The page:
It felt a little muffled at first. I have the same exact experience with KZ ZS5 and after 3 – 4 hours, the sound started to come to life. It has natural and lively mids but bass is subpar with overwhelming treble extension; the treble might be a little too much for some. The vocal and upper mids sound harsh coming from Westone 30. The guitar player from Hotel California sounds over emphasis to a point it doesn’t feel natural. The soundstage has a good width and depth for IEM and it is above average. I personally feel like the bass has too much quantity but not punchy and less impact. It is great for most songs but sometimes the midbass is overstated that cause the sub-bass to roll off or not pronounced especially with a song like On My Level by Wiz Khalifa. The mids is the strength on the ZS6 and it never struggles with any female or male vocal song. Every word is pronounced accurately but there is a spike around 4 to 6kHz that exaggerate any word that ends with S. For long listening, if you don’t have any warm amp, it could be fatiguing.
50 – 100 hours burn in
Not much or no improvement ever since. The sound still retains, and the nasty treble is still there. I am not too sensitive to treble as how I used too but at times, the ZS6 treble does bother me. Although I am not a fan of EQ, I find that it might help if I tone down the 4 kHz for 2 or 3 db. I decided to add Schiit Loki to the chain and it does bring more pleasant listening experience. Not by a whole lot but it is noticeable. I also bump up the low end to few dbs and I love how it adds more quantity and texture to the bass.
After 100 hours
Honestly, I can’t remember when does this starts but I felt like the spike toned down a bit and the bass are more apparent; more body and enjoyable. Then, I use the ZS6 with my portable setup again to see if there’s better synergy. The first thing I noticed was the vocals; smoother but retains clarity. The bass is more articulate but still on the soft side and less impact. The ZS6 has a good tonal balance albeit the spike in the upper midrange. It is more on the neutral side and works perfectly for acoustic and classical song. For modern songs like EDM and pop, while they sound great on ZS6, I would personally go for other IEM in this regard.
I have it paired with a few pairings from full-size desktop amp to portable amp. I am also using a third-party silver cable and change the ear tips for better results. I found that the best pairing is as shown below:
Tidal Master/Foobar > Holo Spring Level 3 > ECP DSHA-0 > KZ ZS6
DSD > Pioneer XDP 100r > Idsd Nano BL > Aune B1s > KZ ZS6
Both setups tones down the nasty spike but at the same time maximizing the detail retrieval. It brings more holographic sound to the setup. I found that it sounds more musical with my portable setup but more detail and neutral with my desktop setup. It also has more bass response with my desktop setup. Although, I enjoy the ZS6 with both setups and mostly use the ZS6 with my portable setup because I have more capable full-sized headphones to be used with my desktop setup.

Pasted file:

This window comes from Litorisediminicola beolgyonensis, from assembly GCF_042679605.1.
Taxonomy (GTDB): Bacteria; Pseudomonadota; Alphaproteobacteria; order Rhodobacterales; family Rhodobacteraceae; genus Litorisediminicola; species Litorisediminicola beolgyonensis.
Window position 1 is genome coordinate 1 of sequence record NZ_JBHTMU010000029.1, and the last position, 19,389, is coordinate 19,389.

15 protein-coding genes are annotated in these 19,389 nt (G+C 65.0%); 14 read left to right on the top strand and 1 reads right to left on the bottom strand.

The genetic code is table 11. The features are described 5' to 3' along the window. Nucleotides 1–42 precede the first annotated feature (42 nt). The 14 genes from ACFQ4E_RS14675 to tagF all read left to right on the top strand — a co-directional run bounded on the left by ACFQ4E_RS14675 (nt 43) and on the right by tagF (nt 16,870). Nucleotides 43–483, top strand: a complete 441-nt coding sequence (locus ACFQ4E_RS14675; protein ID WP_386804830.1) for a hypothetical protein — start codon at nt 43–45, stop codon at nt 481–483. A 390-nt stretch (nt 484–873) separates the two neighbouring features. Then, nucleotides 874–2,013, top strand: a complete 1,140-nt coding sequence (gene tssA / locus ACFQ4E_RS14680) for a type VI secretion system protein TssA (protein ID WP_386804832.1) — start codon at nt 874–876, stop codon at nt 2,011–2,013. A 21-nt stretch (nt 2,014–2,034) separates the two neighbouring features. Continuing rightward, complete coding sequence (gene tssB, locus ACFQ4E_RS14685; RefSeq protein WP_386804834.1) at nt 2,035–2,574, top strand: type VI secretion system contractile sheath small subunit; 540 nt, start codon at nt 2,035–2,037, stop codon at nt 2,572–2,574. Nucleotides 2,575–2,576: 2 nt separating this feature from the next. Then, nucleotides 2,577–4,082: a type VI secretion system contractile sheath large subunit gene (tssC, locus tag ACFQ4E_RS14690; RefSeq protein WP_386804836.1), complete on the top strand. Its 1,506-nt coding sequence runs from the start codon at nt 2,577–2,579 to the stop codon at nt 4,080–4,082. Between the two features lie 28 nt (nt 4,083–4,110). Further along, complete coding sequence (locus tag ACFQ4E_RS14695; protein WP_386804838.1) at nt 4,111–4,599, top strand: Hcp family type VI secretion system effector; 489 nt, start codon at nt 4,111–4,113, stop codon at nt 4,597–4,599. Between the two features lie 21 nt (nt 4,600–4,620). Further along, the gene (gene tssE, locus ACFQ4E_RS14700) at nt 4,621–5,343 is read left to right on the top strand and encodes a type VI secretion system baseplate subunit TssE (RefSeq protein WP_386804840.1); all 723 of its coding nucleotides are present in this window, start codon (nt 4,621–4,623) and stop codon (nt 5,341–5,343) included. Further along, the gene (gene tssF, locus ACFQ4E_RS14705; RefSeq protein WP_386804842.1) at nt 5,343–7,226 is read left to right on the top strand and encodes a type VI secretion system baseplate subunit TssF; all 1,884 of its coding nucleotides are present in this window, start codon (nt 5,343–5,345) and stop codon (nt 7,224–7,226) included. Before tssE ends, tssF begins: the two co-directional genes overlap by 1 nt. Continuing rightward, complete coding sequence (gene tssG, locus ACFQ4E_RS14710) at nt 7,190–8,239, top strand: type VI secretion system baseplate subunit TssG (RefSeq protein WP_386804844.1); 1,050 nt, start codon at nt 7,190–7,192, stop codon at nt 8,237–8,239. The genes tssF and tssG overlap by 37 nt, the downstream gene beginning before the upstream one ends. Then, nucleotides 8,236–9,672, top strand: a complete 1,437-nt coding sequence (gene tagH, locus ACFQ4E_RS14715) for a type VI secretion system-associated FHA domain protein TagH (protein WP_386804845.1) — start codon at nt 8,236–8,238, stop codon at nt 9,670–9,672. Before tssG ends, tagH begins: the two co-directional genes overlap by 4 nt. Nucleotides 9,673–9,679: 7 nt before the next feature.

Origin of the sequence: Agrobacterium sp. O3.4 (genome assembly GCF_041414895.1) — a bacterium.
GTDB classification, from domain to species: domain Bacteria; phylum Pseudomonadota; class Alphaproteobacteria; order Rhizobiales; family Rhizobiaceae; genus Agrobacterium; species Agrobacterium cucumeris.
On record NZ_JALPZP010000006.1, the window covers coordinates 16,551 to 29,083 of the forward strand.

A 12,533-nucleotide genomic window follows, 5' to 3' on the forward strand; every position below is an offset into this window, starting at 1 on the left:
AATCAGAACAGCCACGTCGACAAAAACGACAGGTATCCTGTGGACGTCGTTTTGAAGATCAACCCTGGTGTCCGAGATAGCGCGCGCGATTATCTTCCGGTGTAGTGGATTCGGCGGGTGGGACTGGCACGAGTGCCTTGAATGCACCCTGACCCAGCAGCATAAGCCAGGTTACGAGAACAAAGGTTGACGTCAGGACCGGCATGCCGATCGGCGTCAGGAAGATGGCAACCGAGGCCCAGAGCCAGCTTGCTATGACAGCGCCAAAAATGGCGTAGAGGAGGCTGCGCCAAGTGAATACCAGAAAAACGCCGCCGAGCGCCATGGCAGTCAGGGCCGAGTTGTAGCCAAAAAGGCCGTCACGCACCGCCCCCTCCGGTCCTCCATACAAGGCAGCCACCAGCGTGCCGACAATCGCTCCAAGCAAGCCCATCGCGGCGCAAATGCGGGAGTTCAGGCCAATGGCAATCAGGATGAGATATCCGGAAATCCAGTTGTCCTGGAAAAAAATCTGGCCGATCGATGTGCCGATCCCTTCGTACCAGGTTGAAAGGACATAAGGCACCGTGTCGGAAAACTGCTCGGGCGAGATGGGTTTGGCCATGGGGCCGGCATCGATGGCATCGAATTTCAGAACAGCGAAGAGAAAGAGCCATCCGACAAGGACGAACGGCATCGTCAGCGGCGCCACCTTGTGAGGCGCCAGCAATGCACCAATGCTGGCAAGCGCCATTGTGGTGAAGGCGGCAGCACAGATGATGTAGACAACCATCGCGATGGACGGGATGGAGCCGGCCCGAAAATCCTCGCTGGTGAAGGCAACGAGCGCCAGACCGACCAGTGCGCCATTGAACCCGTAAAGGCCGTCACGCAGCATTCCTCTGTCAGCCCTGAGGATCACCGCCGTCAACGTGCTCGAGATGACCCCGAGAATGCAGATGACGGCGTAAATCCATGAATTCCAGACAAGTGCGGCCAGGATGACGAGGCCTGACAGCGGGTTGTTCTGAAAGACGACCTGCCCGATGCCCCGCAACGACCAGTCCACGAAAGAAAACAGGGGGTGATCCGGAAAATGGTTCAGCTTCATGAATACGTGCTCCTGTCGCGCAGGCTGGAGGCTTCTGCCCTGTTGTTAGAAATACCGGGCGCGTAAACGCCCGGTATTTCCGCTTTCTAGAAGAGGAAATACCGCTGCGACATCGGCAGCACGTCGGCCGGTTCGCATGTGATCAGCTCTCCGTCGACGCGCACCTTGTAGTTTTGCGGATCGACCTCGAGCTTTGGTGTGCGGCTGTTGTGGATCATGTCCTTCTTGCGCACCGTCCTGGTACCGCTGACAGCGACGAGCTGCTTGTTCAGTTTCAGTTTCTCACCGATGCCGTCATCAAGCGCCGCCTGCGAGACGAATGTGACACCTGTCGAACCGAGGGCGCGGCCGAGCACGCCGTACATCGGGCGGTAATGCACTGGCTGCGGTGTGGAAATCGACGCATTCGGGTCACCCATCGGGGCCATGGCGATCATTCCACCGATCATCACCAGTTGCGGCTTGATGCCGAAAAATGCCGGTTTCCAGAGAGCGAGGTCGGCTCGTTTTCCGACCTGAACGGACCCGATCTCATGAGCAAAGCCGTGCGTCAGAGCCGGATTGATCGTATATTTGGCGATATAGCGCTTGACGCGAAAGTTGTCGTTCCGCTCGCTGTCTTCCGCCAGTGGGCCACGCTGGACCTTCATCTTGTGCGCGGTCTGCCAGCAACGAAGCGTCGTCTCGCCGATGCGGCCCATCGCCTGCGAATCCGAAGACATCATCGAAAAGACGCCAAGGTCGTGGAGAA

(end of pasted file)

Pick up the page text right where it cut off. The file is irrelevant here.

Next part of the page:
Vs KZ ZSR ($28)
More neutral, better clarity and brighter. ZS6 is more neutral and good for audio purist that wants to avoid any coloration to their IEM. ZSR has more relaxed sounds with a larger soundstage. The tonal balance in ZSR is more to my liking as I can enjoy more songs with ZSR. Although, clarity is the tradeoff as I put ZSR in my ear. ZS6 has more detail retrieval and but also can be a little congested at the same time. ZSR has more space to breathe and the bass response does surprise me because it has more body and well-controlled compares to ZS6 that I find to be lacking in this regard. ZS6 is more on the brighter side while ZSR sparkle at the right amount but never roll off by any means. In my ears, ZSR has a better fit while ZS6 easily comes off. Overall, if I had to choose only one between them, I would go for ZSR because it suits more genre and good for a long listening session.
Vs Westone 30 ($235)
Better clarity and brighter. While I love ZS6, I don’t think that it can top off my most favorite IEM all times by far. ZS6 is a clarity monster but that might also result from the increase in the upper midrange. Westone 30 has better tonal balance and more articulate highs with well-extended bass. However, the mids on W30 sound recessed when both were compared together. Soundstage goes for ZS6 but imaging has a different presence on them; ZS6 tends to have more separation and it seems like you were in a front row of a show. However, in W30, it seems like you were on the stage with the performers. W30 has a faster transient response and more speed; that’s what I like with the IEM. ZS6 can be a little slow in dynamic response and less forgiving. It stays true with any track you throw in. Overall, they are different and in fact, very different. It is a matter of preferences and mine goes to W30 but of course at almost 6 or 7 times ZS6’s price.
There are times that I prefer ZS6 especially when I listen to acoustic or classical songs. But, I would go for different IEMs with another genre. Earlier, I mentioned that ZSR is the more capable IEM because it goes well with most popular genre. But for its price, ZS6 is a great IEM that competes in a considerably saturated market but managed to make its way up and well received by consumers. Note that, a setup synergy will be important to bring out the best from KZ ZS6.